Ottoman Uniforms
Ottoman Uniforms

WW1 OTTOMAN ARMY SCHOOL UNIFORMS

Right - The cast brass Orta (crescent) badge worn on army school headgear.

Right - Pictured in Tunca Orses. Necmettin Ozcelik. (2007) Dunya Savasi'nda Turk Askeri Kiyafetleri 1914-1918. Militärmuseum, Istanbul: 67, a first-year War Academy student, prior to WW1. Highlighted is a typical example of the Turkish 1876 buckle, for Artillery.

In 1914, upon mobilization, the Military Academy and Military Engineering Schools were closed [1].

  • The cadets were sent to the units as Brevet-Lieutenants (these were the ZABIT VEKILI – officer substitutes).
  • Several officer training courses (Zabit Talimgahları) were opened to provide junior officers for the units – Training at Pancaldi [2].
  • Military Secondary School Graduates, and civilian high school graduates were enrolled to these courses.

“Cadets took basic officer training for 6-8 months and were sent to fronts with the rank of corporal” [3]. However, it stated in the eye-witness account in the ‘1916 Turkish Army Handbook’, that [4]:

  • “After three months’ training the more efficient of the cadets were promoted to the grade of ONBASHIS (corporals). After another month the ONBASHIS were promoted to the rank of CHAUSH (sergeant) or BASH CHAUSH (sergeant-major). These promotions were only nominal. The stripes were only worn in the barracks not outside.”
  • “The cadets of the rank of BASH CHAUSH (sergeant-major) were formed in a separate company called MURETTEB BULUK (Composite Company). After inspection by Enver Pasha and the O.C. the 1st Army Corps those who were considered sufficiently trained were sent to the Army” (as the ZABIT VEKILI – officer substitutes).

According to regulations, unit commanders would decide to commission them officers or not after examining them for 6 months [5].

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[1] Mesut Uyar. Brothers in Arms: Turkish Officers in the Canakkale (Dardanelles) Campaign.

[2] British General Staff. (1995) 1916 Handbook of the Turkish Army. Battery Press, Nashville: 116.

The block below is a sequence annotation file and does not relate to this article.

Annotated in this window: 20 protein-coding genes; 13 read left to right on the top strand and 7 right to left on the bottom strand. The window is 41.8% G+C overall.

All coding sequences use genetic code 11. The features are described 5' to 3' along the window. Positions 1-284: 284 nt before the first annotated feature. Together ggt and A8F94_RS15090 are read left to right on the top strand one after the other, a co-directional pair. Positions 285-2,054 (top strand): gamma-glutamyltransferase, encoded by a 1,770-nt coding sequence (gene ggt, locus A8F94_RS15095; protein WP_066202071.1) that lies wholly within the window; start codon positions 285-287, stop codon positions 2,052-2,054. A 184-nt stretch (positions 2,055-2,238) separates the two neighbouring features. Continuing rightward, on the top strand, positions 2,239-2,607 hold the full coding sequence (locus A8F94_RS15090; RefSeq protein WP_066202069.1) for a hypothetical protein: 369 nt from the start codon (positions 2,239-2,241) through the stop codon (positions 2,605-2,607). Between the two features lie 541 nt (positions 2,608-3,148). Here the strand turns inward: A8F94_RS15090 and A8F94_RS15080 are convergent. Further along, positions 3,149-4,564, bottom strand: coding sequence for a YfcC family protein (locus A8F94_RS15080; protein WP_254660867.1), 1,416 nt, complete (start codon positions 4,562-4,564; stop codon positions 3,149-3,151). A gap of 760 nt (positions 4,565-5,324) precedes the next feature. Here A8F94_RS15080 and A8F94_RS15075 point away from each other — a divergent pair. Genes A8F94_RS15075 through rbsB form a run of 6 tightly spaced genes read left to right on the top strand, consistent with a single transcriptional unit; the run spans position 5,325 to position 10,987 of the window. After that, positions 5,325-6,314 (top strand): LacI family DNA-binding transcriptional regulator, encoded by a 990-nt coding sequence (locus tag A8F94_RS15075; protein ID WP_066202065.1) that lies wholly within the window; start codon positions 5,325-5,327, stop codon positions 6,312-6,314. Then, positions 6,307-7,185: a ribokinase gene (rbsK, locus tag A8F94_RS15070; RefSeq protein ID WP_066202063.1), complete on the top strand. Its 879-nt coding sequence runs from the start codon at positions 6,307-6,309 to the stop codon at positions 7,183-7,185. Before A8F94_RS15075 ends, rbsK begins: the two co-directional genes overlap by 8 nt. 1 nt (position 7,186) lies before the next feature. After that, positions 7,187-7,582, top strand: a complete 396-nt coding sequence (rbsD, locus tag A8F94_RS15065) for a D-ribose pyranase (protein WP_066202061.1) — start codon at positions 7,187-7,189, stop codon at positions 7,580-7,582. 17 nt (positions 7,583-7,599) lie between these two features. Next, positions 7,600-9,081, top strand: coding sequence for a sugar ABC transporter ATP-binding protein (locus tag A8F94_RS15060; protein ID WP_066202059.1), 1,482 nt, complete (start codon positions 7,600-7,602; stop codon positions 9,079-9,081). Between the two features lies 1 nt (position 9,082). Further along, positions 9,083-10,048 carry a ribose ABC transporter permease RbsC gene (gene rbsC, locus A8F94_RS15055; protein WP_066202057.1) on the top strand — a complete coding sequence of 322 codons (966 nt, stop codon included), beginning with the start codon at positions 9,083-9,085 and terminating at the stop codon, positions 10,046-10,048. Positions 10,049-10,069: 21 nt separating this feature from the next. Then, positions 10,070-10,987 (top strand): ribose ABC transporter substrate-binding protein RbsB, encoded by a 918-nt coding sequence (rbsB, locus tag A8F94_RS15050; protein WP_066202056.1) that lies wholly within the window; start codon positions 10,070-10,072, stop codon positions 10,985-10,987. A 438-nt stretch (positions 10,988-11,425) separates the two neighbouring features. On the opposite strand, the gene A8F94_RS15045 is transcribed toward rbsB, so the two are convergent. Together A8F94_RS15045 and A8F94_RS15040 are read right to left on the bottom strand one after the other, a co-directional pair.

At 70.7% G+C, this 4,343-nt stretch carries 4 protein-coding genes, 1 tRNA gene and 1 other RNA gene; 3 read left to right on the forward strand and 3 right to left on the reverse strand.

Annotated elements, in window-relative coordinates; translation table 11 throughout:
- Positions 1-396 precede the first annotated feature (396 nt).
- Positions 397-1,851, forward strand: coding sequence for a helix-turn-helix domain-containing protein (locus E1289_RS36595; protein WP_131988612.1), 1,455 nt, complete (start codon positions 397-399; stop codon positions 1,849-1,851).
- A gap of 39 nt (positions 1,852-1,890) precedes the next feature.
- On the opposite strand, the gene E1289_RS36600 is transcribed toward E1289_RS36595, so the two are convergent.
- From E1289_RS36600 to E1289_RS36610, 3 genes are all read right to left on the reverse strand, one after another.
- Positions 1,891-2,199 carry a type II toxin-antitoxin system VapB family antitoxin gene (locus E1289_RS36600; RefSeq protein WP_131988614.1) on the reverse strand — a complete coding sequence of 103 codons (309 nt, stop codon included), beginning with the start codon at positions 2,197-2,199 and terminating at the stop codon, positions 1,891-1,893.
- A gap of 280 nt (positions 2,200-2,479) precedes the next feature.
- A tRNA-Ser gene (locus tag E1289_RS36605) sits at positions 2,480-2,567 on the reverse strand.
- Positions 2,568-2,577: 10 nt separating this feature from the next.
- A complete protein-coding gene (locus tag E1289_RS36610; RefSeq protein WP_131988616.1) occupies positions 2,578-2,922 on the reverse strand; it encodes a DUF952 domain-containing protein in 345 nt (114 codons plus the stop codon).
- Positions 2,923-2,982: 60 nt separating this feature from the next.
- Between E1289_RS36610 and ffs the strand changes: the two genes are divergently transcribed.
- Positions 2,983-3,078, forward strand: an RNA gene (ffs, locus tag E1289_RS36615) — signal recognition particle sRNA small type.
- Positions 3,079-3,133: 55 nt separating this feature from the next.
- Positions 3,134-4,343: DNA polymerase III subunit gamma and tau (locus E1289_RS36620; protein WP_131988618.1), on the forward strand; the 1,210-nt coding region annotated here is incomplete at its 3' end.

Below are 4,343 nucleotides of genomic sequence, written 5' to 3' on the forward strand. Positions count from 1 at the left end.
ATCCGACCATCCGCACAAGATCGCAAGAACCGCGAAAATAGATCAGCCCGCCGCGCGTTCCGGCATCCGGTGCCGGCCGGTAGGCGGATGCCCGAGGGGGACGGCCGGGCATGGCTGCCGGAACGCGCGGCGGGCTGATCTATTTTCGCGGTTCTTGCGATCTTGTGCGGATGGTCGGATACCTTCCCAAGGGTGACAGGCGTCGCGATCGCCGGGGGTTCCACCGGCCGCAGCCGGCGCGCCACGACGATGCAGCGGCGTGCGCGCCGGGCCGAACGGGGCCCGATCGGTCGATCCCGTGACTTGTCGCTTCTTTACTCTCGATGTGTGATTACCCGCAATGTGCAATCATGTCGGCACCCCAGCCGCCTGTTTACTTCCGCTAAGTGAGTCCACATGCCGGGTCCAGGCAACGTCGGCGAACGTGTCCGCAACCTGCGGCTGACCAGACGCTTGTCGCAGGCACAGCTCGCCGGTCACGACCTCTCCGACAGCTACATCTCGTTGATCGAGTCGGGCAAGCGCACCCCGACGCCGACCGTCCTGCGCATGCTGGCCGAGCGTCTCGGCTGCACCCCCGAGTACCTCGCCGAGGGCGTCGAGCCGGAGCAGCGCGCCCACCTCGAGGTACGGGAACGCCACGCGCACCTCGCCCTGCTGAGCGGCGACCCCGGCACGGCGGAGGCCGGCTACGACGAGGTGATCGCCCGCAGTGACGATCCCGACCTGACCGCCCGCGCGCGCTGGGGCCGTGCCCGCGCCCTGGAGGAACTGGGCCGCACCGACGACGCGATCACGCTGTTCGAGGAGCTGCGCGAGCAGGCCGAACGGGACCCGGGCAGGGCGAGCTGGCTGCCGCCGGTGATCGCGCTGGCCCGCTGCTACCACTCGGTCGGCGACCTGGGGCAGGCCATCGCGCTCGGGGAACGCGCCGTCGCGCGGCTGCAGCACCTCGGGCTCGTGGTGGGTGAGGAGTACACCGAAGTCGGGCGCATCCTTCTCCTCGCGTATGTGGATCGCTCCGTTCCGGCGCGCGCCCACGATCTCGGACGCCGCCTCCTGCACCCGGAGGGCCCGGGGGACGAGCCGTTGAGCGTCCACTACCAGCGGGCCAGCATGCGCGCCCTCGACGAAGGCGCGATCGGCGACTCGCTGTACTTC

[3] Mesut Uyar. Ibid.

[4] British General Staff. (1995) 1916 Handbook of the Turkish Army. Battery Press, Nashville: 116.

[5] Mesut Uyar. Ibid.

1917: Officer Training - Later War Changes

Junior Officer Training: Cavus & Bascavus

Mesut Uyar states the following about ‘NCOs’ [1]:

  • The officer candidates, by acting as NCOs, for the first 6 months or more fulfilled a very important duty for the army.
  • The Ottoman Army did not have professional NCO Corps and often, experienced soldiers were left to perform the NCO tasks.
  • Military School graduated NCOs were a very small minority, and most of the time they were assigned as junior officer positions - not to NCO positions.

However, it should be noted that in actual fact, in the Ottoman period - only the ‘Onbasi’ (normally translated as Corporal - his origin was the Janissary Barrack Room Chief) whom held a rank in Army but was not regarded as a Junior Officer [2], in fact he was the only actual NCO in the whole Imperial Army, in this period. The KUCUK ZABITANI (Junior Officers), in the infantry were the:

  • Cavus (Company Sergeant).
  • Bascavus Muavini (Assistant Sergeant-Major).
  • Bascavus (Sergeant-Major): Who also wear's an 1909 Officer's Portepee.

These grades of Junior Officers, are more likely to be the ALAYH - officers who had risen from the ranks, as well as be regarded as the AGHA (those who had risen from the ranks - but could not read and write; whereas the EFENDI, was an officer who had passed his literacy exam). These officers were basically appointed by the battalion/regiment they belonged too, as well were educated with the unit [3] [4].

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[1] Mesut Uyar. Brothers in Arms: Turkish Officers in the Canakkale (Dardanelles) Campaign.

[2] Askeri Müze ve Kültür Sitesti Komutanligi. (1986) Osmanli askeri teskilat ve kiyafetleri: 1876-1908 [Ottoman military organization and uniforms] Yayinlari: 16.

[3] Mesut Uyar:

[4] British General Staff. (1995) 1916 Handbook of the Turkish Army. Battery Press, Nashville: 126:

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